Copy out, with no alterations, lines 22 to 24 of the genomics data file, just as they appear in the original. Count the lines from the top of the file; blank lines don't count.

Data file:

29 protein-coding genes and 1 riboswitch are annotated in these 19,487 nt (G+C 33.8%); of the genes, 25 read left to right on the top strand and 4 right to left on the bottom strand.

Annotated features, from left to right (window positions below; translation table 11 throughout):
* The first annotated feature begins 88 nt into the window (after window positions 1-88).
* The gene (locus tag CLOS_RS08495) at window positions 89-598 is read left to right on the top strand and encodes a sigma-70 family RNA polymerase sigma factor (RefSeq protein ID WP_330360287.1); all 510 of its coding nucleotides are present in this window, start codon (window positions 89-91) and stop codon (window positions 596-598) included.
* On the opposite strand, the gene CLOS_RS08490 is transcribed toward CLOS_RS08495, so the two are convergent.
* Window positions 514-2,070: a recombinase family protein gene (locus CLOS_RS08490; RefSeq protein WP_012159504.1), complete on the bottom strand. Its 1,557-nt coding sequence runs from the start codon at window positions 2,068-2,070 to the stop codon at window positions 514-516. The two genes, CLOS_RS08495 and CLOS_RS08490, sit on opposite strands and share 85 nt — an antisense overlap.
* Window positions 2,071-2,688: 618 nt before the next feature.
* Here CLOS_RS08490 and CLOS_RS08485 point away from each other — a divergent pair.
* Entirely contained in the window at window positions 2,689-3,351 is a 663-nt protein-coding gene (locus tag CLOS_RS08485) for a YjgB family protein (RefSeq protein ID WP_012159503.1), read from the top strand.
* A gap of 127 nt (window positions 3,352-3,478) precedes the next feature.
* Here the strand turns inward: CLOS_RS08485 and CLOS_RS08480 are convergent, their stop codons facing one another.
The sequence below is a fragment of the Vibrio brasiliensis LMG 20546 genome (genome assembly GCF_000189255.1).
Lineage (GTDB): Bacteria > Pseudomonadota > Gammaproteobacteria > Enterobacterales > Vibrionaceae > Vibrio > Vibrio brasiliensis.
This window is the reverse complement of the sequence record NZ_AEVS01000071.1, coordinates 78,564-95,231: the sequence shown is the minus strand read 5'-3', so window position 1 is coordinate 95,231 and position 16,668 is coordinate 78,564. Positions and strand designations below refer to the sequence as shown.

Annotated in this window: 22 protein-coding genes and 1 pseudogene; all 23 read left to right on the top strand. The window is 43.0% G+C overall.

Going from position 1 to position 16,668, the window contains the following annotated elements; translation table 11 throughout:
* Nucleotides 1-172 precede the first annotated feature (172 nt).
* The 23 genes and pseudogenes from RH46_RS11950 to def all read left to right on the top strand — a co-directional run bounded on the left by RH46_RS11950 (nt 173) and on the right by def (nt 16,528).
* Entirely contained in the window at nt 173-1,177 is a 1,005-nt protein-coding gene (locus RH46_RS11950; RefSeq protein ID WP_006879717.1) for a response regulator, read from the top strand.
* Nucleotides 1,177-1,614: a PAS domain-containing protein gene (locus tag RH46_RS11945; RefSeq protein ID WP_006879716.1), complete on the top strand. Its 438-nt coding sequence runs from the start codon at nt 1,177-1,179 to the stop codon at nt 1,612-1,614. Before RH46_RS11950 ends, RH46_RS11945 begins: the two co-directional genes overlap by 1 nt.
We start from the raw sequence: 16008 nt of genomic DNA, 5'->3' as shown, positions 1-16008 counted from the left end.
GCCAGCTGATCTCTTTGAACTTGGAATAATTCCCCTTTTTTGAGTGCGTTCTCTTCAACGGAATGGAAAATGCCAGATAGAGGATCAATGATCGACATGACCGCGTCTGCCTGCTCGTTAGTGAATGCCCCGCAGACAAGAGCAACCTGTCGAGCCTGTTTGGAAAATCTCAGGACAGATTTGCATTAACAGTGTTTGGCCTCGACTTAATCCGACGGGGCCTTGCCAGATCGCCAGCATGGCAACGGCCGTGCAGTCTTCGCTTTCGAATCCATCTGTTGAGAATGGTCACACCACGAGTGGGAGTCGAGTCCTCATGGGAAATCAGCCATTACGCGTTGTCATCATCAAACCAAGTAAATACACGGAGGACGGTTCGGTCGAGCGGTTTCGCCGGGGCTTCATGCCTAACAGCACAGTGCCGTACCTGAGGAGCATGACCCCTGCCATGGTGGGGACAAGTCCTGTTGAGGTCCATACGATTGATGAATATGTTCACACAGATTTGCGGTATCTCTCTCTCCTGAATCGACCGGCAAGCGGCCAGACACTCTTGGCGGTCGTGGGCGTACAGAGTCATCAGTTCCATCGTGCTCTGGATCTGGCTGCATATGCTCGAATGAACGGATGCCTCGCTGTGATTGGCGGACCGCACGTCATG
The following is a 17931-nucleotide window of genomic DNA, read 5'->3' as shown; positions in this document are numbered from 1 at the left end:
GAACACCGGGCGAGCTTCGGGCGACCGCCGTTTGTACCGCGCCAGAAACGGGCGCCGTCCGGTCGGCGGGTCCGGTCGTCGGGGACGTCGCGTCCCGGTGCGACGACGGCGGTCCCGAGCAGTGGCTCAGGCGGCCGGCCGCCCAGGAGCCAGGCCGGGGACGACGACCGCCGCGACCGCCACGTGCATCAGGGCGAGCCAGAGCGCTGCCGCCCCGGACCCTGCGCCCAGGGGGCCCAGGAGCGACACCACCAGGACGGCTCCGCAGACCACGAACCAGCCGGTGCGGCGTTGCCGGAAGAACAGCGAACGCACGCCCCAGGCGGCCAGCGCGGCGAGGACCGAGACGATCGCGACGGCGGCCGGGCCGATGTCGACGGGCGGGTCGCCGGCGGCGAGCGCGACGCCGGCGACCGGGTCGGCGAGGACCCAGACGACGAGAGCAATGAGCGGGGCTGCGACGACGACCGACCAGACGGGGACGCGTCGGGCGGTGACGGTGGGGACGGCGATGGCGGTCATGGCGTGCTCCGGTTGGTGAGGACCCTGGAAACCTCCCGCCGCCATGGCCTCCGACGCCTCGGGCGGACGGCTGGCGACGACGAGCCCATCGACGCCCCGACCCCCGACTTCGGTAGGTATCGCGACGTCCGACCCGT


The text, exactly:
GCCAGCTGATCTCTTTGAACTTGGAATAATTCCCCTTTTTTGAGTGCGTTCTCTTCAACGGAATGGAAAATGCCAGATAGAGGATCAATGATCGACATGACCGCGTCTGCCTGCTCGTTAGTGAATGCCCCGCAGACAAGAGCAACCTGTCGAGCCTGTTTGGAAAATCTCAGGACAGATTTGCATTAACAGTGTTTGGCCTCGACTTAATCCGACGGGGCCTTGCCAGATCGCCAGCATGGCAACGGCCGTGCAGTCTTCGCTTTCGAATCCATCTGTTGAGAATGGTCACACCACGAGTGGGAGTCGAGTCCTCATGGGAAATCAGCCATTACGCGTTGTCATCATCAAACCAAGTAAATACACGGAGGACGGTTCGGTCGAGCGGTTTCGCCGGGGCTTCATGCCTAACAGCACAGTGCCGTACCTGAGGAGCATGACCCCTGCCATGGTGGGGACAAGTCCTGTTGAGGTCCATACGATTGATGAATATGTTCACACAGATTTGCGGTATCTCTCTCTCCTGAATCGACCGGCAAGCGGCCAGACACTCTTGGCGGTCGTGGGCGTACAGAGTCATCAGTTCCATCGTGCTCTGGATCTGGCTGCATATGCTCGAATGAACGGATGCCTCGCTGTGATTGGCGGACCGCACGTCATG
The following is a 17931-nucleotide window of genomic DNA, read 5'->3' as shown; positions in this document are numbered from 1 at the left end:
GAACACCGGGCGAGCTTCGGGCGACCGCCGTTTGTACCGCGCCAGAAACGGGCGCCGTCCGGTCGGCGGGTCCGGTCGTCGGGGACGTCGCGTCCCGGTGCGACGACGGCGGTCCCGAGCAGTGGCTCAGGCGGCCGGCCGCCCAGGAGCCAGGCCGGGGACGACGACCGCCGCGACCGCCACGTGCATCAGGGCGAGCCAGAGCGCTGCCGCCCCGGACCCTGCGCCCAGGGGGCCCAGGAGCGACACCACCAGGACGGCTCCGCAGACCACGAACCAGCCGGTGCGGCGTTGCCGGAAGAACAGCGAACGCACGCCCCAGGCGGCCAGCGCGGCGAGGACCGAGACGATCGCGACGGCGGCCGGGCCGATGTCGACGGGCGGGTCGCCGGCGGCGAGCGCGACGCCGGCGACCGGGTCGGCGAGGACCCAGACGACGAGAGCAATGAGCGGGGCTGCGACGACGACCGACCAGACGGGGACGCGTCGGGCGGTGACGGTGGGGACGGCGATGGCGGTCATGGCGTGCTCCGGTTGGTGAGGACCCTGGAAACCTCCCGCCGCCATGGCCTCCGACGCCTCGGGCGGACGGCTGGCGACGACGAGCCCATCGACGCCCCGACCCCCGACTTCGGTAGGTATCGCGACGTCCGACCCGT